One thing you will notice that noone mentioned is that if you get the CD in flac you pay full price (nearly $9) ... but if you get it in a lossy format you pay less; only around $2 for an MP3 version...

Totally cool as far as Im concerned.

Why would I pay $10 or whatever on Itune for an album that has had 70% of its original content removed (bits lost by codec) the same price as an original CD.

I like this concept .. long may it last.

autopilot
2006-01-14, 06:36
This is very good; http://www.museekster.com/allofmp3faq.htm

Michaelwagner
2006-01-14, 08:23
Thanks, Dom. All a bit hard to read for a non-lawyer type like me, but interesting ...

gjrhine
2006-01-14, 12:28
Seems like if it is "safe" to download music from them you might as well get it from Usenet which is "safe" and free.

ezkcdude
2006-01-14, 18:04
It is illegal, assuming you live in the U.S. No question about it. Just google "russian mp3 legal", and you'll quickly come to the same conclusion. On the other hand, if you move to Russia, it's perfectly legal there.

Scott F.
2006-01-14, 20:59
If you surf over to the IFPI (International Federation of Phonographic Industries) you'll find that AllofMP3 is not paying royalties to the artists or the record companies. Love or hate the RIAA and the record industry, the artists are not recieving THEIR royalties from AllofMP3.

In turn last year, the Russian Police, computer crimes division raided AllofMP3 hauling off the company execs. The following is directly from the IFPI News Release.

===========================
Recording industry welcomes police investigation of Allofmp3.com

February 22, 2005

The international recording industry has welcomed action by the Russian authorities against a Russian website alleged to be offering digital copies of recorded music for sale illegally.

Allofmp3.com and its principals are alleged to be involved in large-scale copyright infringement by offering music for sale without authorisation from rights holders in Russia and internationally.

The Computer Crimes unit of Moscow City Police formally passed the results of its criminal investigation to the Moscow City Prosecutor’s office on February 8. IFPI, on behalf of its members, also submitted a formal complaint to the prosecutor’s office in support of further action on the same date. The prosecutor has thirty days from the date of receiving evidence to decide whether to proceed with a criminal prosecution.

IFPI, which represents 1,450 record companies in over 70 countries, maintains that Allofmp3.com has not been licensed to distribute its members’ repertoire in Russian or internationally.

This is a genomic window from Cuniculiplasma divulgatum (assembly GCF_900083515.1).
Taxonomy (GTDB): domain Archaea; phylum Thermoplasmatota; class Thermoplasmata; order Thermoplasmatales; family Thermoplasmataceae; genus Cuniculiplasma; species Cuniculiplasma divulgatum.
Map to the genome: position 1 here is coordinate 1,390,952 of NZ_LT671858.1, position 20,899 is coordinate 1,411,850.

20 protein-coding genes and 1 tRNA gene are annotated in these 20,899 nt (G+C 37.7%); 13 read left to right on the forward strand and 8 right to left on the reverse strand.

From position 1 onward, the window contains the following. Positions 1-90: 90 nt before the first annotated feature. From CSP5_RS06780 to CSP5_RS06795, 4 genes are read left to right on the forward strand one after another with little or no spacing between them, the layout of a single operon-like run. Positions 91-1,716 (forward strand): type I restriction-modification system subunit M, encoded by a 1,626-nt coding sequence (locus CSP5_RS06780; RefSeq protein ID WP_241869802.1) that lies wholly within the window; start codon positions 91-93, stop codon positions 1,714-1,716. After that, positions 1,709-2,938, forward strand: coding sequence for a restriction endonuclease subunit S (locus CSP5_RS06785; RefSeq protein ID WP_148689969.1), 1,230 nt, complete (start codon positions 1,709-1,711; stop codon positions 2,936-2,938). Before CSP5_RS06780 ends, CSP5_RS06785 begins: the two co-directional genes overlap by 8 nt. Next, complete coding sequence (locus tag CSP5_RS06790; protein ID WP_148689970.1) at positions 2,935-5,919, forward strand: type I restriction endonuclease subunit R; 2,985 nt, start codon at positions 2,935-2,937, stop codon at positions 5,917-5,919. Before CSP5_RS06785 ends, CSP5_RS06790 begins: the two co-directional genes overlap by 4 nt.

Igor Pozhitkov, Regional Director, IFPI Moscow says: “We have consistently said that Allofmp3.com is not licensed to distribute our members’ repertoire in Russia or anywhere else. We are pleased that the police are bringing this important case to the attention of the prosecutor. We very much hope and expect that the prosecutor will proceed with this case, which involves the sale and digital distribution of copyrighted music without the consent or authorisation of the rights holders.”

Background for editors:

* The Russian music market is ranked 12th in the world and was worth $US326.2 million in 2003.

* Russia, with a 64% piracy rate, is one of IFPI’s top ten priority markets targeted in the fight against commercial piracy.

* IFPI secured in 2004 the takedown of 60,900 infringing websites (41,000 in 2003), 477 unauthorised P2P servers (1,050 in 2003) and 1.6 billion infringing music files in 102 countries (1.6 billion in 2003).

For further information please contact Adrian Strain, Fiona Harley or Julie Harari at IFPI Communications on tel: +44(0)20 7878 7900
======================

If these guys are still operating, chances are they haven't seen their day in court yet.... but it will come. I'm not sure I would want some company under legal investigation in a remote foriegn country to have my credit card number.

Make no bones about it, these guys (AllofMP3) are stealing from the artists you all love so much. As I've said before, if the artists don't make money, they stop making music and go sell shoes in a mall (or something). Knowingly buying from AllofMP3 is the same as stealing.

Don't get me wrong, I hate the RIAA and their minions as much as anybody here but I'm absolutely for supporting the artists who make their living by producing music for our enjoyment.

....food for thought

mattybain
2006-01-15, 00:33
======================

If these guys are still operating, chances are they haven't seen their day in court yet.... but it will come. I'm not sure I would want some company under legal investigation in a remote foriegn country to have my credit card number.

Make no bones about it, these guys (AllofMP3) are stealing from the artists you all love so much. As I've said before, if the artists don't make money, they stop making music and go sell shoes in a mall (or something). Knowingly buying from AllofMP3 is the same as stealing.

Don't get me wrong, I hate the RIAA and their minions as much as anybody here but I'm absolutely for supporting the artists who make their living by producing music for our enjoyment.

....food for thought

Well they are still running and it appears they were cleared of any wrong doing.

http://yro.slashdot.org/yro/05/03/07/1137212.shtml?tid=141&tid=17

Re that statement "Knowingly buying from AllofMP3 is the same as stealing." I buy from AllofMP3 but where possible for the albums I really enjoy and listen to more than once I try and make a donation to the artist of around £5. How is that stealing?